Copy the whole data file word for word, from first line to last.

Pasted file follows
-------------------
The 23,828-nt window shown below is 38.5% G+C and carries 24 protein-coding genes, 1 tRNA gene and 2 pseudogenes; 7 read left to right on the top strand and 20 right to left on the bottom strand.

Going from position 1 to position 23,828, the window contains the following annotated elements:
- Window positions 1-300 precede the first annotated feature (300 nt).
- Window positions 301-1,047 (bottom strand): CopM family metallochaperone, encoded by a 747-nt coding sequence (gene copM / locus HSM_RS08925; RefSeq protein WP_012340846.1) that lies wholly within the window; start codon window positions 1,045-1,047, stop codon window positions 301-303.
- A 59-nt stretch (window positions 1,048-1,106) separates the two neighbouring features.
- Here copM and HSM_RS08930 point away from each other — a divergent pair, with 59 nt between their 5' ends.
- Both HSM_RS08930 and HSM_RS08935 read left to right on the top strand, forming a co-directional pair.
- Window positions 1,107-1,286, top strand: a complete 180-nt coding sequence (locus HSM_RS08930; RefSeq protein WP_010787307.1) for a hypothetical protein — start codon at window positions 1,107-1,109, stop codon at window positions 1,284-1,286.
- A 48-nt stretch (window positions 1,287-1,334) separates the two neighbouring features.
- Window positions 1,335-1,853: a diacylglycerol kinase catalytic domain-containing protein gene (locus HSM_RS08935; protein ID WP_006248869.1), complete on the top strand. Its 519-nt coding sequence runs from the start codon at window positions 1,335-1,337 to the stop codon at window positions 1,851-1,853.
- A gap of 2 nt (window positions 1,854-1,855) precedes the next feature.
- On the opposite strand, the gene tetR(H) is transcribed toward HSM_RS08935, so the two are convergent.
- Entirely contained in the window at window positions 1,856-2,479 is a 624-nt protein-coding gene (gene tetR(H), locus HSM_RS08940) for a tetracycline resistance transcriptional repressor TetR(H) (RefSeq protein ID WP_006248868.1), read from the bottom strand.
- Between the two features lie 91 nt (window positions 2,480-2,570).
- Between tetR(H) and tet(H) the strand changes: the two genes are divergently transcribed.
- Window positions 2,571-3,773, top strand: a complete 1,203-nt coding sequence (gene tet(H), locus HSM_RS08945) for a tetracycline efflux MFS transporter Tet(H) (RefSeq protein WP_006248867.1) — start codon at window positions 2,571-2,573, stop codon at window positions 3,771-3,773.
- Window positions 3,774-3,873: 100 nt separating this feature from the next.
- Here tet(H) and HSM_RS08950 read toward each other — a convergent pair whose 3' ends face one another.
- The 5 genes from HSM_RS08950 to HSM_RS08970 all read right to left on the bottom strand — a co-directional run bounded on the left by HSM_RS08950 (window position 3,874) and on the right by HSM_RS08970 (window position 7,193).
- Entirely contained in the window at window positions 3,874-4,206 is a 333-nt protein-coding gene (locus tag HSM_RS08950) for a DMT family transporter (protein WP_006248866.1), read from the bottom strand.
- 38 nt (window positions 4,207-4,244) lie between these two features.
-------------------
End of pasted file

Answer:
The 23,828-nt window shown below is 38.5% G+C and carries 24 protein-coding genes, 1 tRNA gene and 2 pseudogenes; 7 read left to right on the top strand and 20 right to left on the bottom strand.

Going from position 1 to position 23,828, the window contains the following annotated elements:
- Window positions 1-300 precede the first annotated feature (300 nt).
- Window positions 301-1,047 (bottom strand): CopM family metallochaperone, encoded by a 747-nt coding sequence (gene copM / locus HSM_RS08925; RefSeq protein WP_012340846.1) that lies wholly within the window; start codon window positions 1,045-1,047, stop codon window positions 301-303.
- A 59-nt stretch (window positions 1,048-1,106) separates the two neighbouring features.
- Here copM and HSM_RS08930 point away from each other — a divergent pair, with 59 nt between their 5' ends.
- Both HSM_RS08930 and HSM_RS08935 read left to right on the top strand, forming a co-directional pair.
- Window positions 1,107-1,286, top strand: a complete 180-nt coding sequence (locus HSM_RS08930; RefSeq protein WP_010787307.1) for a hypothetical protein — start codon at window positions 1,107-1,109, stop codon at window positions 1,284-1,286.
- A 48-nt stretch (window positions 1,287-1,334) separates the two neighbouring features.
- Window positions 1,335-1,853: a diacylglycerol kinase catalytic domain-containing protein gene (locus HSM_RS08935; protein ID WP_006248869.1), complete on the top strand. Its 519-nt coding sequence runs from the start codon at window positions 1,335-1,337 to the stop codon at window positions 1,851-1,853.
- A gap of 2 nt (window positions 1,854-1,855) precedes the next feature.
- On the opposite strand, the gene tetR(H) is transcribed toward HSM_RS08935, so the two are convergent.
- Entirely contained in the window at window positions 1,856-2,479 is a 624-nt protein-coding gene (gene tetR(H), locus HSM_RS08940) for a tetracycline resistance transcriptional repressor TetR(H) (RefSeq protein ID WP_006248868.1), read from the bottom strand.
- Between the two features lie 91 nt (window positions 2,480-2,570).
- Between tetR(H) and tet(H) the strand changes: the two genes are divergently transcribed.
- Window positions 2,571-3,773, top strand: a complete 1,203-nt coding sequence (gene tet(H), locus HSM_RS08945) for a tetracycline efflux MFS transporter Tet(H) (RefSeq protein WP_006248867.1) — start codon at window positions 2,571-2,573, stop codon at window positions 3,771-3,773.
- Window positions 3,774-3,873: 100 nt separating this feature from the next.
- Here tet(H) and HSM_RS08950 read toward each other — a convergent pair whose 3' ends face one another.
- The 5 genes from HSM_RS08950 to HSM_RS08970 all read right to left on the bottom strand — a co-directional run bounded on the left by HSM_RS08950 (window position 3,874) and on the right by HSM_RS08970 (window position 7,193).
- Entirely contained in the window at window positions 3,874-4,206 is a 333-nt protein-coding gene (locus tag HSM_RS08950) for a DMT family transporter (protein WP_006248866.1), read from the bottom strand.
- 38 nt (window positions 4,207-4,244) lie between these two features.